Charity (dana) suggestion, Kiva

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  • JeffLegg
    • Jun 2008
    • 39

    Charity (dana) suggestion, Kiva

    Dear Treeleaf members,

    Jundo said that I could post this information about a very interesting charitable organization that might interest the Sangha. The organization is called Kiva ( Kiva is a microlending organization where you and others worldwide loan money to folks in need. The loan applicant pays the money back over a period of time.

    Here's some official details from Wiki:
    [i]Kiva Microfunds is an organization that allows people to lend money via the Internet to microfinance institutions in developing countries which in turn lend the money to small businesses. It is a 501(c)(3) non-profit organization headquartered in San Francisco, supported by donations from its users and through partnerships with businesses and other institutions.

    Kiva allows microfinance institutions around the world, called "Field Partners", to post profiles of qualified local entrepreneurs on its website. Lenders browse and choose an entrepreneur they wish to fund. Kiva aggregates loan capital from individual lenders and transfers it to the appropriate Field Partners to disburse to the entrepreneur chosen by the lender. As the entrepreneurs repay their loans, the Field Partners remit funds back to Kiva. As the loan is repaid, the Kiva lenders can withdraw their principal or re-loan it to another entrepreneur.

    Kiva partners around the worldLenders' funds are transferred to Kiva through PayPal, which does not collect its usual fees in this case. Field Partners generally charge interest from their borrowers, although Kiva claims to keep track of how much interest is charged and will not work with those charging unfair interest rates. Kiva lenders do not receive any interest because Kiva is not registered with the US Government as a broker. Kiva claims that its borrowers have a historical repayment rate of about 99.7%.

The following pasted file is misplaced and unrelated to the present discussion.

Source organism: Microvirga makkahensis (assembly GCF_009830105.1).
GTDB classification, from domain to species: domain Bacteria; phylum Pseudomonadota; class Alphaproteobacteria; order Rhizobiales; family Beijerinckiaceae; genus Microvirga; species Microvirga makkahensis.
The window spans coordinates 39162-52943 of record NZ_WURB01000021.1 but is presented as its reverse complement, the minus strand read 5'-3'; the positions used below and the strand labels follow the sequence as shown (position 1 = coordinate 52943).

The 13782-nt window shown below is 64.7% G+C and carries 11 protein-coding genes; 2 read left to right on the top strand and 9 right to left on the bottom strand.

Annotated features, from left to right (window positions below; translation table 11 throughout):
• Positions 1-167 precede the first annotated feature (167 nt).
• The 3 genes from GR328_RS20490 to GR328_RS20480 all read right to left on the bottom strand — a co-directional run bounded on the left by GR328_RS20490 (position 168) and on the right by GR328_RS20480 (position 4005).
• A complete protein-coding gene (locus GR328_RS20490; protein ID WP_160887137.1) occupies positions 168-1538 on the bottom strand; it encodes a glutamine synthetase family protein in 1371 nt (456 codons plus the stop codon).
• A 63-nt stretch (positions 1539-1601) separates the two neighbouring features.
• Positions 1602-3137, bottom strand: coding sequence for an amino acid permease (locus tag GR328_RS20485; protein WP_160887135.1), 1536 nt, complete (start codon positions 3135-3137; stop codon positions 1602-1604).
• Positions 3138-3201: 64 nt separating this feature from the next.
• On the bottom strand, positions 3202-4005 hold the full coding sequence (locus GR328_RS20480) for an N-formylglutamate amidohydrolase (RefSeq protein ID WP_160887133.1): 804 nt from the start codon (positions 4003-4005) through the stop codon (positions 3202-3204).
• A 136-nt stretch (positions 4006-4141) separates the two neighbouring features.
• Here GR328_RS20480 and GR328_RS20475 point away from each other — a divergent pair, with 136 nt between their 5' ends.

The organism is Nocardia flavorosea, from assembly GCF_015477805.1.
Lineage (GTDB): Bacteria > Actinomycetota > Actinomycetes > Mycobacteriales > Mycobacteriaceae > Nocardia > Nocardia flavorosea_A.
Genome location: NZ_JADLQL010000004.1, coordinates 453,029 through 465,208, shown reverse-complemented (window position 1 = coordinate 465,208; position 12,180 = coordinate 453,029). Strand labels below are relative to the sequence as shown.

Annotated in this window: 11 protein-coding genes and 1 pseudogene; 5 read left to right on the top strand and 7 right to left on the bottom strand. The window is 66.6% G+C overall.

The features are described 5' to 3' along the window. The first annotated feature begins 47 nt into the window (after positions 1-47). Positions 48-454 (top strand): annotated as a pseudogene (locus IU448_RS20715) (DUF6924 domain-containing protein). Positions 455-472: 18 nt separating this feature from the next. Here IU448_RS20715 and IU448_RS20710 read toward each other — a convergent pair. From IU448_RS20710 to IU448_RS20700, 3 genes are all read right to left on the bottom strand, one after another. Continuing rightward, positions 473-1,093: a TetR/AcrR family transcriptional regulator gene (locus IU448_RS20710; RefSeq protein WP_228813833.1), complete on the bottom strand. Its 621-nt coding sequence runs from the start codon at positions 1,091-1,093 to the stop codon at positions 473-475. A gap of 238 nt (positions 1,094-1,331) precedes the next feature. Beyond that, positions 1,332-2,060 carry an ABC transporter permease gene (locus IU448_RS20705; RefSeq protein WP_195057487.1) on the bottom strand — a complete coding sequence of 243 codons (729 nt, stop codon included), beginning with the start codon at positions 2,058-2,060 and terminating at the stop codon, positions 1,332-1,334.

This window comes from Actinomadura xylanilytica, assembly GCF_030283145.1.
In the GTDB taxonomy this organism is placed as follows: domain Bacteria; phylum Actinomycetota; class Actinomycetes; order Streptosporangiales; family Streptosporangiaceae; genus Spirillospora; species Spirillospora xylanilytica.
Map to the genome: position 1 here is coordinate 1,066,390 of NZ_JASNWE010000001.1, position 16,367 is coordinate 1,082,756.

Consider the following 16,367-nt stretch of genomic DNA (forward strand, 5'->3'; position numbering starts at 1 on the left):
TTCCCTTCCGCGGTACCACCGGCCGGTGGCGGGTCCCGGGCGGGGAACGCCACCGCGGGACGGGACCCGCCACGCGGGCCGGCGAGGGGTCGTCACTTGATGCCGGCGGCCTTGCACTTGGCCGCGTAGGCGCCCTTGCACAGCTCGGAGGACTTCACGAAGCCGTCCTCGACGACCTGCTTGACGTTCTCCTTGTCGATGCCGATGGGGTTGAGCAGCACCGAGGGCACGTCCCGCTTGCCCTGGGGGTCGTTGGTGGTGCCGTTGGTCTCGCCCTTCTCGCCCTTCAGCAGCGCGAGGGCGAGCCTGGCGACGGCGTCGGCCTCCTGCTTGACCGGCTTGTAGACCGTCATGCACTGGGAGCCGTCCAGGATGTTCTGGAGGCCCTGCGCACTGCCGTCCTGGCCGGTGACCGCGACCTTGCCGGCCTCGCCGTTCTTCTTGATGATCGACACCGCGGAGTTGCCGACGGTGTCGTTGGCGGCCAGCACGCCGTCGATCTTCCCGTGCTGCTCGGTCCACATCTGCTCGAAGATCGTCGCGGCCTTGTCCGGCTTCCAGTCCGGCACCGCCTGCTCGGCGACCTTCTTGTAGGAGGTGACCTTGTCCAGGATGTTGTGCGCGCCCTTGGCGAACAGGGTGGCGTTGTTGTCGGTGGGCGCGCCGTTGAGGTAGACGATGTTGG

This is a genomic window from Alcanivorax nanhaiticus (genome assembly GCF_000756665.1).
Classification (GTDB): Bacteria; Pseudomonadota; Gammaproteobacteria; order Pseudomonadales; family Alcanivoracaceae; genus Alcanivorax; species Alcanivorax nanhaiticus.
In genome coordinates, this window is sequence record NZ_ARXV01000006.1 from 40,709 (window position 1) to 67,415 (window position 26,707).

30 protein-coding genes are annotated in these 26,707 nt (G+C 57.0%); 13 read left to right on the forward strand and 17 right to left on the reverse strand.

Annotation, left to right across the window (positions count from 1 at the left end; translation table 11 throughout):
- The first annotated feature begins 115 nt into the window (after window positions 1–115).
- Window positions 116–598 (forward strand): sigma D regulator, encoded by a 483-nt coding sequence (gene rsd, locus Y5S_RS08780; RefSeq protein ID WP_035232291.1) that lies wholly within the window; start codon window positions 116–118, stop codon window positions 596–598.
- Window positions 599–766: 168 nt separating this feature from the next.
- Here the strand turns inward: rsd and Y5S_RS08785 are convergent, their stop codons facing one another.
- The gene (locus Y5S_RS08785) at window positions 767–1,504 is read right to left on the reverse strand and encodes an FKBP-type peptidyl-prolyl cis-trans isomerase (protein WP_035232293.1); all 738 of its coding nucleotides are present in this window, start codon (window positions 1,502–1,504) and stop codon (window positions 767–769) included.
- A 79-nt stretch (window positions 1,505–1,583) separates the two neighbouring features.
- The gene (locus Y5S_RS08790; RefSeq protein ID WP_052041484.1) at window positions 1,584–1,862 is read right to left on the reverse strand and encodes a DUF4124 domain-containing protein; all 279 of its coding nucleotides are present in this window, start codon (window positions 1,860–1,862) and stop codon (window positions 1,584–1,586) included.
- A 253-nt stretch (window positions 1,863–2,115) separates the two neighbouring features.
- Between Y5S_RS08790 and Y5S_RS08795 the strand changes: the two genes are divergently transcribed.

I really enjoy this group as I feel like I'm helping folks to help themselves. Personally, I've contributed $25 each to 3 loans. And, as I get paid back I can cash it out or relend it to more folks. It is very interesting to see the folks making strides with their lives. And, I like the personal nature of the activity as these peoples stories are amazing. What is even more inspiring is that fact that folks from all around the world loan the money and often fund lenders in 3-4 days! I aslo enjoy seeing the network of connections across the world, a real life example of Indra's Net (maybe?).

    If you have any questions, please write me although I'm not expert. If you should decide to join Kiva as a lender, I hope you might join our lending team: Buddhists for World Peace. It is a neat way to team up with a group of folks to help others.

    Jeff Legg
  • Jundo
    Treeleaf Founder and Priest
    • Apr 2006
    • 39441

    Re: Charity (dana) suggestion, Kiva

    Thank you, Jeff.

    I do not know personally the charity that Jeff mentions, but from what I read, they are doing marvelous things.

    I do not accept any "Dana" financial contributions for Treeleaf, as we have sufficient resources for what we are doing. However, I do ask people to make financial donations to charities that help folks, e.g., feeding the poor, finding a cure for a disease. In fact, it is truly a part of Practice, one of the great Virtues of a Bodhisattva.

    What, you thought Treeleaf was a free service? It is a "freeing" service, but not free.

    The same with "Samu" (daily work practice) ...

    Samu is vital to Practice. In fact, Samu --IS-- "working Zazen"!

    I have not been too insistent on people doing "Samu" work practice at Treeleaf, but I think I should crack the whip a little from time to time. If someone will do community volunteer work, preferably, it should be hands on actually helping people in need like the sick or elderly or kids in need (not just folding envelopes) However, for those already loaded with work and family obligations, an intentional commitment to non-do some of those activities is "Samu" practice. That is fine. But if you can get out, and have the time, work in the community is a wonderful road.

    Both donations and Samu work should be a bit beyond the point where it starts to hurt. In fact, it is even good to choose a volunteer activity that you resist.

    Gassho, Jundo


    • Shohei
      • Oct 2007
      • 2854

      Re: Charity (dana) suggestion, Kiva

      Thank you Jeff for this suggestion and Jundo for the reminder ops:

      I really like this idea and since work and home life take up 6 out of 7 days of the week - I can handle this - money is always tight but its very relative, its tight for us but we still have plenty!

      Gassho, Dirk